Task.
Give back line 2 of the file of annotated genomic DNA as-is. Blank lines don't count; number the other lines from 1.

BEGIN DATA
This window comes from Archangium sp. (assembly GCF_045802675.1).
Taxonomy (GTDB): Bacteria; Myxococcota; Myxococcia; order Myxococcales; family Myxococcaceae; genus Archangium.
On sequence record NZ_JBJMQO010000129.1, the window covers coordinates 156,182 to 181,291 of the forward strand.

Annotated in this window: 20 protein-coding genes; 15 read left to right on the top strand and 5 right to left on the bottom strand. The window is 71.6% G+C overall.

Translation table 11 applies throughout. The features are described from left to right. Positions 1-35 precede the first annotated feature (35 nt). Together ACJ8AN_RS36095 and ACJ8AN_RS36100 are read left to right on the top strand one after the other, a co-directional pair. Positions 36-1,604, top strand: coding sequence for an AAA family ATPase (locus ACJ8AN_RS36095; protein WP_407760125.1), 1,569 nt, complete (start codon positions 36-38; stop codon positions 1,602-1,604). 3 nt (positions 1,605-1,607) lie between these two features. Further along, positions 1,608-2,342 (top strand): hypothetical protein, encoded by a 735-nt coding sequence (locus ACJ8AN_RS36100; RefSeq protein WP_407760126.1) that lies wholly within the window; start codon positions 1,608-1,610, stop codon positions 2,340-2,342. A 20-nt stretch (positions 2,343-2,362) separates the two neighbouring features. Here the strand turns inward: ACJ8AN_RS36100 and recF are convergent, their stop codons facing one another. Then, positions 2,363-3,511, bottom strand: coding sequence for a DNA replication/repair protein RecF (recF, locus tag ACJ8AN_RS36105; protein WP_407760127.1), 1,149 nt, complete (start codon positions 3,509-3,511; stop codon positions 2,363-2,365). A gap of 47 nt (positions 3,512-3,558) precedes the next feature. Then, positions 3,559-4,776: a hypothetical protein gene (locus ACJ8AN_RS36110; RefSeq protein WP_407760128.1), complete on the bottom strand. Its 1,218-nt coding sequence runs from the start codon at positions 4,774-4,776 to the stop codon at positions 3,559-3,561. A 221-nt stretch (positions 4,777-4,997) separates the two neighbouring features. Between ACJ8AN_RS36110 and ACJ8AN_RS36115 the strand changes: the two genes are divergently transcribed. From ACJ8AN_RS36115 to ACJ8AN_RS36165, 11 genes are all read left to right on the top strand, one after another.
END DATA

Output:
Taxonomy (GTDB): Bacteria; Myxococcota; Myxococcia; order Myxococcales; family Myxococcaceae; genus Archangium.